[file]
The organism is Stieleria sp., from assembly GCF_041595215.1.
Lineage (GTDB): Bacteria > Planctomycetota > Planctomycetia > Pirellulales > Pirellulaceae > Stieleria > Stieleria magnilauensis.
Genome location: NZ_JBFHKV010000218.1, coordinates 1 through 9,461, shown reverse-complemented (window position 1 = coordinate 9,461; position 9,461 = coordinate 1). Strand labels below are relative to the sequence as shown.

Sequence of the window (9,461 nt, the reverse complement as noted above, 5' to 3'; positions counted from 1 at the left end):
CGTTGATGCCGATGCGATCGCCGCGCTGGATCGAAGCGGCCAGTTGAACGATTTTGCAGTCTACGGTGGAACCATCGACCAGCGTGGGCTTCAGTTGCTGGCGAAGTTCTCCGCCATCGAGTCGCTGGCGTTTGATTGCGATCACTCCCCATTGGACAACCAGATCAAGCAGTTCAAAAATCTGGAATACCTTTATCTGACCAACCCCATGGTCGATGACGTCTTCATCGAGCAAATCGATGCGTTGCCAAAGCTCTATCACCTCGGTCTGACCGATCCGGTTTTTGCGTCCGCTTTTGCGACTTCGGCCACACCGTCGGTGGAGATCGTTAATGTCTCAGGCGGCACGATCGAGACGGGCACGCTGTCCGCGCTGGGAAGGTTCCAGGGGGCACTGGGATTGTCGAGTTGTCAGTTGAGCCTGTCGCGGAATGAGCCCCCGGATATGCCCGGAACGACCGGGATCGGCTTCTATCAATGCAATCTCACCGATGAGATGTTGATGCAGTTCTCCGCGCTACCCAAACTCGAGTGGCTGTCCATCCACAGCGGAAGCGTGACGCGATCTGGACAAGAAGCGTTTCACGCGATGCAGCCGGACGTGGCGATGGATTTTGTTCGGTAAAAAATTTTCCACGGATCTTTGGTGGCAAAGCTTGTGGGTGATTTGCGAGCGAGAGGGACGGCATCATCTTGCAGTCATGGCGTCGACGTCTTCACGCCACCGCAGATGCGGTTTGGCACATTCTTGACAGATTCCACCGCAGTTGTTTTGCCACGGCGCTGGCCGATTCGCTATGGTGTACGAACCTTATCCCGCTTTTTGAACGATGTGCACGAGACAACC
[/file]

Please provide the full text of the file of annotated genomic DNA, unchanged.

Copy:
The organism is Stieleria sp., from assembly GCF_041595215.1.
Lineage (GTDB): Bacteria > Planctomycetota > Planctomycetia > Pirellulales > Pirellulaceae > Stieleria > Stieleria magnilauensis.
Genome location: NZ_JBFHKV010000218.1, coordinates 1 through 9,461, shown reverse-complemented (window position 1 = coordinate 9,461; position 9,461 = coordinate 1). Strand labels below are relative to the sequence as shown.

Sequence of the window (9,461 nt, the reverse complement as noted above, 5' to 3'; positions counted from 1 at the left end):
CGTTGATGCCGATGCGATCGCCGCGCTGGATCGAAGCGGCCAGTTGAACGATTTTGCAGTCTACGGTGGAACCATCGACCAGCGTGGGCTTCAGTTGCTGGCGAAGTTCTCCGCCATCGAGTCGCTGGCGTTTGATTGCGATCACTCCCCATTGGACAACCAGATCAAGCAGTTCAAAAATCTGGAATACCTTTATCTGACCAACCCCATGGTCGATGACGTCTTCATCGAGCAAATCGATGCGTTGCCAAAGCTCTATCACCTCGGTCTGACCGATCCGGTTTTTGCGTCCGCTTTTGCGACTTCGGCCACACCGTCGGTGGAGATCGTTAATGTCTCAGGCGGCACGATCGAGACGGGCACGCTGTCCGCGCTGGGAAGGTTCCAGGGGGCACTGGGATTGTCGAGTTGTCAGTTGAGCCTGTCGCGGAATGAGCCCCCGGATATGCCCGGAACGACCGGGATCGGCTTCTATCAATGCAATCTCACCGATGAGATGTTGATGCAGTTCTCCGCGCTACCCAAACTCGAGTGGCTGTCCATCCACAGCGGAAGCGTGACGCGATCTGGACAAGAAGCGTTTCACGCGATGCAGCCGGACGTGGCGATGGATTTTGTTCGGTAAAAAATTTTCCACGGATCTTTGGTGGCAAAGCTTGTGGGTGATTTGCGAGCGAGAGGGACGGCATCATCTTGCAGTCATGGCGTCGACGTCTTCACGCCACCGCAGATGCGGTTTGGCACATTCTTGACAGATTCCACCGCAGTTGTTTTGCCACGGCGCTGGCCGATTCGCTATGGTGTACGAACCTTATCCCGCTTTTTGAACGATGTGCACGAGACAACC